North Korea escapes such punishment thanks to a powerful deterrent. The first leg of Pyongyang’s strategic triad is its “madman” image: the idea that the country might react to retaliation by plunging the peninsula into general war. North Korean officials are not irrational, as so often depicted in the media. Rather, they are following in the tradition of U.S. President Richard Nixon, who spoke of feigning irrationality in order to intimidate his adversaries. Through its wild rhetoric and behavior at home and abroad, Pyongyang has told the world that in the international game of chicken, it will not swerve -- that it is so ready to fight that it will starve its people and devote a quarter of its economy to defense, hack up enemy soldiers with an axe, and even try to assassinate presidents. This reputation has helped convince CFC’s leaders that they cannot rely upon the normal rules of deterrence, that with such an opponent, tit-for-tat retaliation is too risky and too likely to lead to all-out war.
Make no mistake: no one thinks that North Korea would actually win that war. The country is dwarfed economically by South Korea, and the military balance long ago shifted against the North. In the late 1990s, military analysts concluded that CFC would prevail should a war ever be fought, and the ensuing two decades of famine and energy shortages have only weakened North Korea’s position. But even though Pyongyang would lose this war, no one wants to fight it, either. North Korea can still inflict terrible pain on South Korea (and possibly, with its ballistic missiles, on nearby Japan). The city of Seoul, home to more than ten million people, lies well within range of North Korean artillery. North Korea’s leaders know that a second Korean war would be an existential war -- that neither the regime nor they themselves would survive a defeat -- and so they would have an incentive to use every weapon in their arsenal, including weapons of mass destruction. Is North Korea so crazy that if CFC carried out an act of limited retaliation, the country would start a war that would end in its own certain destruction? No one wants to find out....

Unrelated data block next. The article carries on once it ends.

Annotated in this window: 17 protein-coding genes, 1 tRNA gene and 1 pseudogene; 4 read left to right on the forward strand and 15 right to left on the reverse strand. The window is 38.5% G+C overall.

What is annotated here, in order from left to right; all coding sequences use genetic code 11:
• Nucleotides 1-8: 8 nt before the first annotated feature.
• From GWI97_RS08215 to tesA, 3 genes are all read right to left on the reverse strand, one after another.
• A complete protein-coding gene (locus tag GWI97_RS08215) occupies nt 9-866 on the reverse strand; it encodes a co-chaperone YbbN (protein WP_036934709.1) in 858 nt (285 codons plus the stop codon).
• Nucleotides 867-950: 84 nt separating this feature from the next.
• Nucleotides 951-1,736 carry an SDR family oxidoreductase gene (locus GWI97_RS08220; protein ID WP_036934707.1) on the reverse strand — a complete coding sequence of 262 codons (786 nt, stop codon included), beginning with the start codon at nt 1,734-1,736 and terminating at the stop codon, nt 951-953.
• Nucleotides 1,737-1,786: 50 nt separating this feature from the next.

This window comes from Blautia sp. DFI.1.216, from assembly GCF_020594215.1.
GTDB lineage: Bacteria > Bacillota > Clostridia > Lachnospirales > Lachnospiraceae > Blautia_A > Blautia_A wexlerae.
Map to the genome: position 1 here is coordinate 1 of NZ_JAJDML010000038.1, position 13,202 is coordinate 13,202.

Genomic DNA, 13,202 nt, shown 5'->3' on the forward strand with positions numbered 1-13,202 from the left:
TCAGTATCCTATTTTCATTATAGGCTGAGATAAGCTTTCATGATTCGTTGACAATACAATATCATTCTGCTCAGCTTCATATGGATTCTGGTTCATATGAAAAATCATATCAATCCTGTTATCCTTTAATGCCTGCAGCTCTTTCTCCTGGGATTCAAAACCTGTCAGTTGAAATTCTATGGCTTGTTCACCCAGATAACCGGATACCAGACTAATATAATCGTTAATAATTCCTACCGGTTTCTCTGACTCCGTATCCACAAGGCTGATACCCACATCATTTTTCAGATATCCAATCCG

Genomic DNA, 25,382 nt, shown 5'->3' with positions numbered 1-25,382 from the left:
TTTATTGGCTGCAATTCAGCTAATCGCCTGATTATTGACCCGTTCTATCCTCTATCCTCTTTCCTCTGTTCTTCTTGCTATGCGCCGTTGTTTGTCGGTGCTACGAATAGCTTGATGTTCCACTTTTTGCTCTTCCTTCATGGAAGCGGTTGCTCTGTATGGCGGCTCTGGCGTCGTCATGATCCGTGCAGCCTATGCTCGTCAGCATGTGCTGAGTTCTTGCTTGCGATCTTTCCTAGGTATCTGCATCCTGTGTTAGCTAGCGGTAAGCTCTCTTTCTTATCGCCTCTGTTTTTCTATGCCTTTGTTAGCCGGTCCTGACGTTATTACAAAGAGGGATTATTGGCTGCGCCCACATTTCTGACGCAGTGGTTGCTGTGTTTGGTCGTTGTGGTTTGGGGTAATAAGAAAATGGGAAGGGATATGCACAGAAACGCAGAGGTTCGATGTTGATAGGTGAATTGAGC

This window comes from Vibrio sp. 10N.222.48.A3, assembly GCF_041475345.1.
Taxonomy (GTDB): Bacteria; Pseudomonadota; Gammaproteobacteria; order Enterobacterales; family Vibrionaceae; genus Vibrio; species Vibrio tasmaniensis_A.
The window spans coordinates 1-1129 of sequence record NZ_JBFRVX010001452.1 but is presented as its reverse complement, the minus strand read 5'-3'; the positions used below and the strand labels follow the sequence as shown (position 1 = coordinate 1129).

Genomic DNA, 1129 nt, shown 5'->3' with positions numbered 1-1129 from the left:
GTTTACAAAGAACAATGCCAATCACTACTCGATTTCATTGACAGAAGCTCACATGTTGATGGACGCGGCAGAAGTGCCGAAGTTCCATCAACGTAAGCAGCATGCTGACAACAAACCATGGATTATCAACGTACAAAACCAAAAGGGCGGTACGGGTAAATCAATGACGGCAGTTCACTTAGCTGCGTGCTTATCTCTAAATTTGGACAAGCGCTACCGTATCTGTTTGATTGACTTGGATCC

It is tempting to presume that there is some limit to the world's tolerance of North Korean aggression -- some point at which South Korea and the United States, despite fears of a war and collapse, would conclude that North Korea is too dangerous a country to live with and that regime change is the less terrible option. But that presumption could be wrong. As intolerable as it is to absorb North Korea’s assassination attempts and other provocations, it is also hard to imagine what could possibly prompt Seoul and Washington to gamble on regime change in a wrecked, nuclear-armed disaster of a country.
Jennifer Lind. "Why North Korea gets Away with it." The Council on Foreign Relations. 12 April 2012, in www.cfr.org.
The latest provocation (in this particular instance a failed one) from North Korea, is as the two above learned commentators (Richard Haas & Jennifer Lind) correctly note, is very much par for the course, as it relates to the usual North Korean modus operandi of behavior. With one step forward towards engagement with the outside world, represented by the 29th of February signing, the now-failed missile test, was meant to reinforce for internal, primat der innenpolitik, consumption the bizarre ethos, which is North Korean ideology. Now with the failure of the North Korean test, it would very much appear, if the past is any predictor, that the regime in Pyongyang will endeavor to re-coop its own internal prestige (and its external 'fear factor') by launching its third nuclear test 1. Unless of course the failure of the test will result in those elements in the North Korean regime, who favor a more extreme interaction with the outside world, to 'lose face' and thereby be lose power to some (any?) more moderate elements. Of course it could very well be the case that any talk of 'extremists elements', and 'hardliners' is merely delusional. And that the entire ruling elite is a gang of homicidal maniacs and criminals. With some slightly more lunatic than the others. No doubt the truth of the matter lies somewhere inbetween. That being said, I for one, am pessimistic about the immediate future. With the likelihood being that North Korea will indeed launch another nuclear test.
In the medium to long run however, I am an optimist. The failure of the rocket launch, is en faite, extremely concrete evidence that the regime is beginning to face ruin and collapse. It cannot even guarantee the basic performance of something which is its own sine qua non: the successful use of military force. The failure of course, also concomitantly reducing its bargaining power vis-`a-vis the outside world, id. est., the USA, Japan and South Korea. It is only a matter of time, before the regime implodes `a la the DDR or Romania circa 1989. However, seemingly improbably at this juncture, it is something which I forsee occurring within the next three to five years time. Do not be surprised if I am able to post a "I told you so", on this subject in the not too distant future.
1. Choe Sang-Hun. "Rocket Failure is set-back for North Korea's New Leader." The New York Times.13 April 2012. in www.nytimes.com.